At the beginning of the story, The Adventures of Huckleberry Finn, Huck is constantly under the influence of a mother figure. That mother figure makes him feel guilty when he does something wrong, rewards him when he does something right, and also serves as a kind of protector of him. Although Huck does not realize it, he is always being looked after by something or other. At one point it’s the widow, and throughout most of the story it’s the river. In the story, The Adventures of Huckleberry Finn, the river becomes a provider of food, transportation, and refuge, metaphorically taking over the role as his mother when he runs away with Jim.
At the beginning of the story, the Widow takes Huck under her wing and tries to teach him right from wrong. She makes him wear nice clothes, go to school, and say his daily prayers. Throughout his stay with the widow, Huck does not respond to the widow’s ways of teaching very well. When the widow asks Huck to do something, he does it, however, begrudgingly. She tries to teach Huck to become a gentleman and treats him as if he were her own son. When Tom Sawyer comes back into the picture, the widow takes on the motherly role of disapproval. She does not like the way Tom acts and makes believe all the time. This is why, rather than asking to see Tom, Huck usually snuck out when she did not know. The widow can not act as Huck’s mother for long though, because Huck is kidnapped by his father and fakes his own death to get away from everybody.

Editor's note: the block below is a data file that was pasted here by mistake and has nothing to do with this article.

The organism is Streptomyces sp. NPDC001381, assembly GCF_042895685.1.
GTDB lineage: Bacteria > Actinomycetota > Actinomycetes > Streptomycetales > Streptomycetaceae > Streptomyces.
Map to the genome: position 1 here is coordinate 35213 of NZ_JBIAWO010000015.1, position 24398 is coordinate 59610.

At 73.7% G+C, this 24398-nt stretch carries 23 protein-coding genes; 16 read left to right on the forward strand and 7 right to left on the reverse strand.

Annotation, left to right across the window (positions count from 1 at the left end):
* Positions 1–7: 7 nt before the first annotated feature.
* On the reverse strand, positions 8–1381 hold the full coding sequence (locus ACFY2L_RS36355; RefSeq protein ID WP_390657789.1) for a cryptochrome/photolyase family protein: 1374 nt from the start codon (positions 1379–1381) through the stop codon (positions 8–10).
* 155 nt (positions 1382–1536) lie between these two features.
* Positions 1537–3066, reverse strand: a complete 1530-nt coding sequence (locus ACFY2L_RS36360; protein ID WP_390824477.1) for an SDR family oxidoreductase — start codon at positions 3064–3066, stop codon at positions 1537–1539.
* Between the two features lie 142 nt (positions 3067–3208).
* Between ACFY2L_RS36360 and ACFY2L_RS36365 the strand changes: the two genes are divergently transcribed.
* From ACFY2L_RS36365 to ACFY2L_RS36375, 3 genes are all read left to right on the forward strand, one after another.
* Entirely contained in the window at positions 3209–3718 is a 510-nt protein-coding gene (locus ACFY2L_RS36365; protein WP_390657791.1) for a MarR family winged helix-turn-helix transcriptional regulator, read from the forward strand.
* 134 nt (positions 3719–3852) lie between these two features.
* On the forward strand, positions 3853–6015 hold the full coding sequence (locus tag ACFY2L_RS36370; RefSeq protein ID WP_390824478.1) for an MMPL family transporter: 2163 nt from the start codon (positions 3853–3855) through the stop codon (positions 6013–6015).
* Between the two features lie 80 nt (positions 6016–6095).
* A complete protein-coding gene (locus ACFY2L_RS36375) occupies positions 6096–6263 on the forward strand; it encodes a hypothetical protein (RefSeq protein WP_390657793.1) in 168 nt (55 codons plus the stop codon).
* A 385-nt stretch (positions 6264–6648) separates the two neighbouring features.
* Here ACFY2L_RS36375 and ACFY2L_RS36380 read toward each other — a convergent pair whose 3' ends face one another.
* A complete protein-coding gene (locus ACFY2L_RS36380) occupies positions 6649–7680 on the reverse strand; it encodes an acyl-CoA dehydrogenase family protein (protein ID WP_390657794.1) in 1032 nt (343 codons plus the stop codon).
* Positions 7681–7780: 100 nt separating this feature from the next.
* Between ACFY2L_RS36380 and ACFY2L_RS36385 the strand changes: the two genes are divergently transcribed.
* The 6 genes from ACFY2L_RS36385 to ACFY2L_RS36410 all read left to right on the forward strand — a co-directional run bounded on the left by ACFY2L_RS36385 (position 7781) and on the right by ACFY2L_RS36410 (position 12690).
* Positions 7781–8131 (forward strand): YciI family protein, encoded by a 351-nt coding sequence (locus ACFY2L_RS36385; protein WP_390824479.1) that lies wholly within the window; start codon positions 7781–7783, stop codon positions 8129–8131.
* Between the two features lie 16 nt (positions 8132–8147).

After Huck’s “death,” he escapes to the river where he hides out on an island while his friends and family are searching for his body. During this time the river, without Huck realizing it, kind of takes over the role of mother. It provides protection from the elements when rain hits. It also hides Huck as the steamboat sails past with all his friends and family on board. Huck does not want the people to see him, or they will know he was just faking and will take him back to...
Please join StudyMode to read the full document